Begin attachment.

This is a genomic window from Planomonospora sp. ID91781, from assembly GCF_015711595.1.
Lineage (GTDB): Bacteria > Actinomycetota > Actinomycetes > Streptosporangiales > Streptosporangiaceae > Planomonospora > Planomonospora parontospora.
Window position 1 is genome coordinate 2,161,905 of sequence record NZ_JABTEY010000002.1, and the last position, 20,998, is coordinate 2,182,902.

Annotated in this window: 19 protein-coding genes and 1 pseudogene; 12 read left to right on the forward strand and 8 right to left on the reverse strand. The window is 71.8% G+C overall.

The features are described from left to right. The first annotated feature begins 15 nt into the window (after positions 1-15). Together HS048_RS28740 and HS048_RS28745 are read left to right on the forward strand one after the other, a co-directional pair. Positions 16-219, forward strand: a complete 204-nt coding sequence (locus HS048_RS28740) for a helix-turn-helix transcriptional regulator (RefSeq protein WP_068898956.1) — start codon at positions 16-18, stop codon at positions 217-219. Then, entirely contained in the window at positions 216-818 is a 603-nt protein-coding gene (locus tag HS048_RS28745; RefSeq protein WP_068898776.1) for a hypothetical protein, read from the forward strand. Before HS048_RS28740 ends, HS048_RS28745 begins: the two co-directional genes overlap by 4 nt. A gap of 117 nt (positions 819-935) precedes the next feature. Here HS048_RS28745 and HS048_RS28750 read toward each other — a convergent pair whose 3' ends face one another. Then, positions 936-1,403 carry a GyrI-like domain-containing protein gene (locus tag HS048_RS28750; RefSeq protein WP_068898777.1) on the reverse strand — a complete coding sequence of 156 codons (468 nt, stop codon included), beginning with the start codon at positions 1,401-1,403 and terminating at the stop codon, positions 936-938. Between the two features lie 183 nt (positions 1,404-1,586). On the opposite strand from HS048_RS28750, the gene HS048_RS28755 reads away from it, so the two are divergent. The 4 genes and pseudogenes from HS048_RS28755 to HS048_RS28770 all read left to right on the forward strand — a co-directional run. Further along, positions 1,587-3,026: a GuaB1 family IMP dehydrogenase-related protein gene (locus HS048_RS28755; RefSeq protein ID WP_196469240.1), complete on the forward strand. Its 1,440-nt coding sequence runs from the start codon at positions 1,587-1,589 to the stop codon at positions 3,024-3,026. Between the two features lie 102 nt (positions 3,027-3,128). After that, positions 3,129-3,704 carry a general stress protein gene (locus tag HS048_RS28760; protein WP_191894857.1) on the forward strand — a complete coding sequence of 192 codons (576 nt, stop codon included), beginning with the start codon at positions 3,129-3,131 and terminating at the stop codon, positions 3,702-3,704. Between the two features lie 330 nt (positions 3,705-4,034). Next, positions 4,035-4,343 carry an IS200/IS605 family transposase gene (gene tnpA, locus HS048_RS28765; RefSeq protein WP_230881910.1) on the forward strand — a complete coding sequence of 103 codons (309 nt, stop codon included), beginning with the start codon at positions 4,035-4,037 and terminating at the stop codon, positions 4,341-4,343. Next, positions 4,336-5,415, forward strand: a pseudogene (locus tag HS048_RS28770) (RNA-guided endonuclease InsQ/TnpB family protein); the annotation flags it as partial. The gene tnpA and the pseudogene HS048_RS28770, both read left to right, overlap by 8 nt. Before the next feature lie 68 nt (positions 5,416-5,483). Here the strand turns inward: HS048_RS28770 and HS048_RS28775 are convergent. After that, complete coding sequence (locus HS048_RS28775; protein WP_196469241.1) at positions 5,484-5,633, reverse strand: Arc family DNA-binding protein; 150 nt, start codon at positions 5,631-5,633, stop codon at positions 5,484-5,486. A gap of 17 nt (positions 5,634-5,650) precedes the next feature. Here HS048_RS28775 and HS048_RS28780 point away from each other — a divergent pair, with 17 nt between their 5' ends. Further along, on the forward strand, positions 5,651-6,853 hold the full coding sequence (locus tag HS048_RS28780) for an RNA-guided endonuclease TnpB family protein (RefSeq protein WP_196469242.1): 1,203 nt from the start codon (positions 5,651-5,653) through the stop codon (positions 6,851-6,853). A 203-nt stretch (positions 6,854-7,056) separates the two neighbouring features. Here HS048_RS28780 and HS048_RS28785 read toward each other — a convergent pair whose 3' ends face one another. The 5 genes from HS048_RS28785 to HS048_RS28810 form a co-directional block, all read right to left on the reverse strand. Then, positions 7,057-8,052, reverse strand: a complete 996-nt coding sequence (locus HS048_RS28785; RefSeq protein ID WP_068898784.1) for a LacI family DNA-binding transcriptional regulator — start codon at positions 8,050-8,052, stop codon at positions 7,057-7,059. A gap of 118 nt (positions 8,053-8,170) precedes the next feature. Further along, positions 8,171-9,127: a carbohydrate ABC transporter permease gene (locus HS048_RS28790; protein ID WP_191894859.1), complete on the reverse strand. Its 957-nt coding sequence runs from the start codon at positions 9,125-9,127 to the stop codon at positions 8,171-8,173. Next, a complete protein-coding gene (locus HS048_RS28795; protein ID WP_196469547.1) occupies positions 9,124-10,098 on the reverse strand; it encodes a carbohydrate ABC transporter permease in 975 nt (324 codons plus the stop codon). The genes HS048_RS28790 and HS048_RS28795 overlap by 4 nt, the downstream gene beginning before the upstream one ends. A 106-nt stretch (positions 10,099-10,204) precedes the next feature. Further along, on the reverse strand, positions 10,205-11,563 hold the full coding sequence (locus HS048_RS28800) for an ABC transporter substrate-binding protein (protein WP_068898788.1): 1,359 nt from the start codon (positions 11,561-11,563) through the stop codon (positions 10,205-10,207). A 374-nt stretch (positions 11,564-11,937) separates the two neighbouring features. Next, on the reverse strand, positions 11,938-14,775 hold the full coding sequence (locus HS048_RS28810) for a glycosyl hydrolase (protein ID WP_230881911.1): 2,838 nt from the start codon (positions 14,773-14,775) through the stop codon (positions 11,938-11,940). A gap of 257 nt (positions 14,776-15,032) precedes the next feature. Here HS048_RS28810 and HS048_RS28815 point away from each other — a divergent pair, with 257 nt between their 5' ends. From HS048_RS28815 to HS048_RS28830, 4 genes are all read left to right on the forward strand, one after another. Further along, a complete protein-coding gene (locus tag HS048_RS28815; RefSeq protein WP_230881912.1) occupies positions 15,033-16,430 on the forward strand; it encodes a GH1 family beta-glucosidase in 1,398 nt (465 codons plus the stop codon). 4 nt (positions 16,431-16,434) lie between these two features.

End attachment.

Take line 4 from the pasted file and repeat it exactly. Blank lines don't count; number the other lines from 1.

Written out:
Annotated in this window: 19 protein-coding genes and 1 pseudogene; 12 read left to right on the forward strand and 8 right to left on the reverse strand. The window is 71.8% G+C overall.